November 25, 2014 4:36:41 am
Former Union minister and Mumbai Congress chief for the past 22 years, Murli Deora, died in the early hours of Monday after a prolonged battle with cancer. He was 77.
That the entire Gandhi family attended the funeral of one of Mumbai’s most prominent politicians and Congressmen is a sign of the heft that Deora had in the party, which he helped build in the state, especially in Mumbai.
Almost all senior AICC leaders arrived for the last rites in Mumbai: Sonia Gandhi accompanied by Rahul, Priyanka and Robert Vadra, Motilal Vora, Ahmed Patel, Mohan Prakash, Anand Sharma, Sanjay Nirupam and MPCC chief Manikrao Thakre, among others. Leaders from other parties who came for the funeral included Maharashtra Chief Minister Devendra Fadnavis, Cabinet ministers Vinod Tawde, Prakash Mehta and Union Minister of State Piyush Goyal. Also present were Mukesh and Anil Ambani, Congress legislators Naseem Khan, Varsha Gaikwad, Sanjay Dutt and former legislators Krishna Hegde and Kripashankar Singh.
Fadnavis said, “Deora’s political innings also included the social aspects which would always be remembered. His anti-tobacco campaign to create health awareness was very laudable.”
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Deora was the party’s link to India’s business community from the early, hesitant days of liberalisation in the 1980s as well as a bridge to other political parties. Known for his proximity to the Gandhi family right from the days of Indira Gandhi, he went on to become a close confidant of Rajiv Gandhi and later Sonia. In fact, Deora is said to have introduced Rajiv to the World Economic Forum in Davos. His contacts in the international business and political community were considered a major asset for the young man who would later become prime minister.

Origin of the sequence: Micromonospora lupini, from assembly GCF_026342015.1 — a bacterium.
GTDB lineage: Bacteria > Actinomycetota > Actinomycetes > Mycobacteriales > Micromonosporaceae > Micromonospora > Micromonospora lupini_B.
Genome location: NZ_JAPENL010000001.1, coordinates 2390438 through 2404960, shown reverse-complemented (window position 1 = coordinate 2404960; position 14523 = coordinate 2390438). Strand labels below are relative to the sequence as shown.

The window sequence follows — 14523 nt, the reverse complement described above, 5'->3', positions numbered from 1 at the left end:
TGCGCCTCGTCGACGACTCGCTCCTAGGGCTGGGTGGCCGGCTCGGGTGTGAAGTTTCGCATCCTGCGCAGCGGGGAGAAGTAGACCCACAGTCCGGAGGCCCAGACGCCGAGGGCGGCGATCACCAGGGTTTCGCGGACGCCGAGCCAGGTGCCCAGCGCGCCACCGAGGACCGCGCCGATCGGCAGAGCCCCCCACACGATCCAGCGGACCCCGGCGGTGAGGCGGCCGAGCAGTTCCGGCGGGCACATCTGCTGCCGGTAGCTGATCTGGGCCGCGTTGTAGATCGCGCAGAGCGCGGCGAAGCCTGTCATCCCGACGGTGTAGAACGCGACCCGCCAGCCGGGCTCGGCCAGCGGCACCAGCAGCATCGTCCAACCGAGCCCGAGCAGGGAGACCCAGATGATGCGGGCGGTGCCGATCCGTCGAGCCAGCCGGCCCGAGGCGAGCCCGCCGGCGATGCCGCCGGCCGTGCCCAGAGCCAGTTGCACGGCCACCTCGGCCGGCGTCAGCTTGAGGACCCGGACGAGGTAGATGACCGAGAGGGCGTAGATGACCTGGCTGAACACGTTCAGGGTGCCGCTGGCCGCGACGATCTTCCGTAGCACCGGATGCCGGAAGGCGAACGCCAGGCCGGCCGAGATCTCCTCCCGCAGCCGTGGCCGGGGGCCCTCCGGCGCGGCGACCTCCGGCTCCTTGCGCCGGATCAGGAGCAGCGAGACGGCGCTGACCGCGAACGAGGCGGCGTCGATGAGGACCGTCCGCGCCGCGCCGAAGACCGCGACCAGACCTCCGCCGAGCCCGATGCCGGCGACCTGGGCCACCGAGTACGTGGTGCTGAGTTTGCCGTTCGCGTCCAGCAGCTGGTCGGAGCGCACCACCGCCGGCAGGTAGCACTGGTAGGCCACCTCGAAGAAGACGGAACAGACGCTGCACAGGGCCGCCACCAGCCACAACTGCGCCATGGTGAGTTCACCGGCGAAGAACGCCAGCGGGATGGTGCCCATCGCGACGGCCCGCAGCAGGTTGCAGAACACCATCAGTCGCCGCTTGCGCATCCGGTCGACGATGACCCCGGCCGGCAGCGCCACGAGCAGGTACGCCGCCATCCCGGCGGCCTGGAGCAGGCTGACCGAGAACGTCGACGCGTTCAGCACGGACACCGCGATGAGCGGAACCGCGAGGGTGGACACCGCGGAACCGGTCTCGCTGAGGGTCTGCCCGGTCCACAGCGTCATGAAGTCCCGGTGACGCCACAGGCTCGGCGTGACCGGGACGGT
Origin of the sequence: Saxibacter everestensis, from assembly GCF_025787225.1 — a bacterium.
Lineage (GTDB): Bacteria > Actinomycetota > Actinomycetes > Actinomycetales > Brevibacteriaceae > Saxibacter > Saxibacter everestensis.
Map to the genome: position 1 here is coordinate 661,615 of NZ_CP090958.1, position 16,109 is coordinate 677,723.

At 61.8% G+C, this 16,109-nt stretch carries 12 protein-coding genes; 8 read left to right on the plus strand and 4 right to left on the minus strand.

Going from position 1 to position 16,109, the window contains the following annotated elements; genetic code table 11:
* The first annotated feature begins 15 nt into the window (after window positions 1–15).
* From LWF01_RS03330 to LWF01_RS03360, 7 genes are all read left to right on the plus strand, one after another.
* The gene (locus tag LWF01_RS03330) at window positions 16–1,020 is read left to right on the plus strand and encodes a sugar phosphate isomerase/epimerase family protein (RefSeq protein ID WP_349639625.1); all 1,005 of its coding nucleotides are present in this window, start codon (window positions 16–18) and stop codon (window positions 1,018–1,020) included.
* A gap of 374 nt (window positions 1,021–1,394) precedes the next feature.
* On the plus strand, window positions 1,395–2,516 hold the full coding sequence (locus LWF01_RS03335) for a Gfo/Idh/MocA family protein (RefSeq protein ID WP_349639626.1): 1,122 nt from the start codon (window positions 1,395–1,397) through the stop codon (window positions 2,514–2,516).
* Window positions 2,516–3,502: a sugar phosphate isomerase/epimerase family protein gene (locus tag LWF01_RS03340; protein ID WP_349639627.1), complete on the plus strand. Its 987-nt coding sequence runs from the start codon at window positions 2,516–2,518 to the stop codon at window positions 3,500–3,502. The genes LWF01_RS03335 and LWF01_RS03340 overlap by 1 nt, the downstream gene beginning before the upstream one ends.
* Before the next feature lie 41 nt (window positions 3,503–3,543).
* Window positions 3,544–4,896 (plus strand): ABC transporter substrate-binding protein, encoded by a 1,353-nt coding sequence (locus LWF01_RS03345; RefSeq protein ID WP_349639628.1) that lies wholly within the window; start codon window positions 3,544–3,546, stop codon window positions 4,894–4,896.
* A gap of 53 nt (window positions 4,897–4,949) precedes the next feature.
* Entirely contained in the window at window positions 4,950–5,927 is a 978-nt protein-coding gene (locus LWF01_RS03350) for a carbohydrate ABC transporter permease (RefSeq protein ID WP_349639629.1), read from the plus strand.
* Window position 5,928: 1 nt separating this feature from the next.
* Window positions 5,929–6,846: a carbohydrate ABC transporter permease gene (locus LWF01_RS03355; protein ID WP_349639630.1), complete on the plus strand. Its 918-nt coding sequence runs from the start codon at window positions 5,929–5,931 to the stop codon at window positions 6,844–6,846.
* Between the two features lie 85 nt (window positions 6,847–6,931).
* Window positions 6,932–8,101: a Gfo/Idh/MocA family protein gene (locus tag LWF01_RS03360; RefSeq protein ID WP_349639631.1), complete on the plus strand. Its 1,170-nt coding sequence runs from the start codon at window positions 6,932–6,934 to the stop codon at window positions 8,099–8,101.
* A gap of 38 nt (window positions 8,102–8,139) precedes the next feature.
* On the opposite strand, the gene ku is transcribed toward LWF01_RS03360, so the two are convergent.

Away from the political world, Deora was a keen bridge player, making time to play every weekend at his home. Deora’s wife Hema plays bridge, too.
HDFC chairman Deepak Parekh, a close friend for 35 years, was a regular opponent at the bridge table every Saturday and Sunday. “We met through our sons who were the closest of friends from nursery onwards,” Parekh said. This was long before Deora had become a big name in the Mumbai political circle.
As they grew professionally, Mumbai city became a shared passion — the city that Deora always wanted to return to even when he was in Delhi as Union petroleum minister. “He was a true Mumbaikar, we were on the same wavelength about changes we wanted to see for Mumbai,” Parekh said.
Deora would often recount to the slightly younger Parekh tales of his humble boyhood — a large family living in a small house, the times he spent studying on the steps of Bharatiya Vidya Bhavan or under the lamppost at Chowpatty Bandstand.
From those humble beginnings, how Deora grew to become one of Mumbai’s most powerful Congress politicians is the stuff of legends. In fact, not only was he seen as the last surviving Mumbai-Delhi link for the Gandhi family, but the Mumbai Congress was more or less considered Deora’s outfit. In fact, it was at a dinner party thrown by Deora that Sonia made it apparent that she would enter active politics.